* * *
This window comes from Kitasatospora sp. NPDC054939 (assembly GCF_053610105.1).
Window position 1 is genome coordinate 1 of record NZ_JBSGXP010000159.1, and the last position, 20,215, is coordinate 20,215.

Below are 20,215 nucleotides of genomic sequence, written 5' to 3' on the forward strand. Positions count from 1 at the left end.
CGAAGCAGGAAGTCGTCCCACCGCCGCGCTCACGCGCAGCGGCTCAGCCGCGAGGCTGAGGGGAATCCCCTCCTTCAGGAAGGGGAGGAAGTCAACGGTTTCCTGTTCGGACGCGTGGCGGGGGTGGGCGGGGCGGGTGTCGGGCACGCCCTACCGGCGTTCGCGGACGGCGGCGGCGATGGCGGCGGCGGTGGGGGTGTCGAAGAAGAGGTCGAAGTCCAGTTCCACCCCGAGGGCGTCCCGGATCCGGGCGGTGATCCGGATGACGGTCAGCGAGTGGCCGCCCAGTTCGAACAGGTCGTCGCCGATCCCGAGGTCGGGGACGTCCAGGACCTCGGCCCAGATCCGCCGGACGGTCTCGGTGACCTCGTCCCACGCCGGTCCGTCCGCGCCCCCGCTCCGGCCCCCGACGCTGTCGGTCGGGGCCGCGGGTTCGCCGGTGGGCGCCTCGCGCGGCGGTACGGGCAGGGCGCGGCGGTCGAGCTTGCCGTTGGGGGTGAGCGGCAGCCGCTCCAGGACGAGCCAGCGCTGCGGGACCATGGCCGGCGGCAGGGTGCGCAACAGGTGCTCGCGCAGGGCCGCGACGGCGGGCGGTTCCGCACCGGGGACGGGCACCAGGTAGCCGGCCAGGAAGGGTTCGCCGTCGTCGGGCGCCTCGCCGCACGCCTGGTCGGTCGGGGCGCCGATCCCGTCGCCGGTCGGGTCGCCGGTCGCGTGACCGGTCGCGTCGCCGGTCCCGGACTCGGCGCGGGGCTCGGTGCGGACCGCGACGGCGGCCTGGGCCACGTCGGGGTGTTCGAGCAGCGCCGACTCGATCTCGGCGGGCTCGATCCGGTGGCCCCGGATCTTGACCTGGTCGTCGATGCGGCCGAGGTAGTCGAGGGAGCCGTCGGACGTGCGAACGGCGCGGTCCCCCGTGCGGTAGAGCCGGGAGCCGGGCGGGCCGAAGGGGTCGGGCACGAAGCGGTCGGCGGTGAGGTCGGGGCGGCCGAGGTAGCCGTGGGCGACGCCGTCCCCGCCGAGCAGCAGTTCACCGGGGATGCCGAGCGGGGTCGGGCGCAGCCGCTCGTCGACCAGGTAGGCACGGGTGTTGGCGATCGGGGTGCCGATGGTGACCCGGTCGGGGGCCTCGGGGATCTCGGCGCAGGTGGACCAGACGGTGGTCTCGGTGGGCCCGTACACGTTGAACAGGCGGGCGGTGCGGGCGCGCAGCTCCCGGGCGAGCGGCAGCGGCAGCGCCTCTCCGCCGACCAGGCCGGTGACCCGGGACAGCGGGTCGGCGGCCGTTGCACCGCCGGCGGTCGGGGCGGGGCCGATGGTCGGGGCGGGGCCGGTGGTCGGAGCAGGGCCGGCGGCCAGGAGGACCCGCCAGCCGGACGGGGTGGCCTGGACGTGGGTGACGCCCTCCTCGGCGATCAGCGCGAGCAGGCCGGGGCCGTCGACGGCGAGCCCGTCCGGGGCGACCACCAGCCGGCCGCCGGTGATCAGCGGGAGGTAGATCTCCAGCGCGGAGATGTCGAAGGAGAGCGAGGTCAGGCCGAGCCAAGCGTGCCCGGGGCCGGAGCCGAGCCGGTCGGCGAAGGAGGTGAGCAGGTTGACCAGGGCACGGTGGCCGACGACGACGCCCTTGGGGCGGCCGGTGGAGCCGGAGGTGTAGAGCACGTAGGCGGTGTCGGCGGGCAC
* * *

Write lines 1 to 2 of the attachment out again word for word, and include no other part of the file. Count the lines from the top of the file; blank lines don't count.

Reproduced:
This window comes from Kitasatospora sp. NPDC054939 (assembly GCF_053610105.1).
Window position 1 is genome coordinate 1 of record NZ_JBSGXP010000159.1, and the last position, 20,215, is coordinate 20,215.